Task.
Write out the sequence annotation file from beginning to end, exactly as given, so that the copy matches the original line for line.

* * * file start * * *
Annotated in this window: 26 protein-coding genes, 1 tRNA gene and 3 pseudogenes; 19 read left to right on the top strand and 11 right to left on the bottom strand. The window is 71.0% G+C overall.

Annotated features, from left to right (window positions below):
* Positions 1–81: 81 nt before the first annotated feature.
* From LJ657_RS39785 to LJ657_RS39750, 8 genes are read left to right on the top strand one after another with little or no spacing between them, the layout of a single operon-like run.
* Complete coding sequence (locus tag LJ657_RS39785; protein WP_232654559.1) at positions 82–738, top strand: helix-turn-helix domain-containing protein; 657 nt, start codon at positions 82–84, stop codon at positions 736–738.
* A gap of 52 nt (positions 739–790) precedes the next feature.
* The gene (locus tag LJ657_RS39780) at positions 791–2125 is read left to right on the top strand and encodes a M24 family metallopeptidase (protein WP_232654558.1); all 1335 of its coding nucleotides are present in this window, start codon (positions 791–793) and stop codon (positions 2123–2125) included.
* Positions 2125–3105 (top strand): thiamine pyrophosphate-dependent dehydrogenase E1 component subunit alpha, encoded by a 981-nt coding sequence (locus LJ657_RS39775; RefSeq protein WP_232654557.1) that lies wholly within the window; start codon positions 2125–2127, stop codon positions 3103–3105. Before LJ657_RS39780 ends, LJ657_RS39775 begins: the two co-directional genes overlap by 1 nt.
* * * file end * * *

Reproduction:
Annotated in this window: 26 protein-coding genes, 1 tRNA gene and 3 pseudogenes; 19 read left to right on the top strand and 11 right to left on the bottom strand. The window is 71.0% G+C overall.

Annotated features, from left to right (window positions below):
* Positions 1–81: 81 nt before the first annotated feature.
* From LJ657_RS39785 to LJ657_RS39750, 8 genes are read left to right on the top strand one after another with little or no spacing between them, the layout of a single operon-like run.
* Complete coding sequence (locus tag LJ657_RS39785; protein WP_232654559.1) at positions 82–738, top strand: helix-turn-helix domain-containing protein; 657 nt, start codon at positions 82–84, stop codon at positions 736–738.
* A gap of 52 nt (positions 739–790) precedes the next feature.
* The gene (locus tag LJ657_RS39780) at positions 791–2125 is read left to right on the top strand and encodes a M24 family metallopeptidase (protein WP_232654558.1); all 1335 of its coding nucleotides are present in this window, start codon (positions 791–793) and stop codon (positions 2123–2125) included.
* Positions 2125–3105 (top strand): thiamine pyrophosphate-dependent dehydrogenase E1 component subunit alpha, encoded by a 981-nt coding sequence (locus LJ657_RS39775; RefSeq protein WP_232654557.1) that lies wholly within the window; start codon positions 2125–2127, stop codon positions 3103–3105. Before LJ657_RS39780 ends, LJ657_RS39775 begins: the two co-directional genes overlap by 1 nt.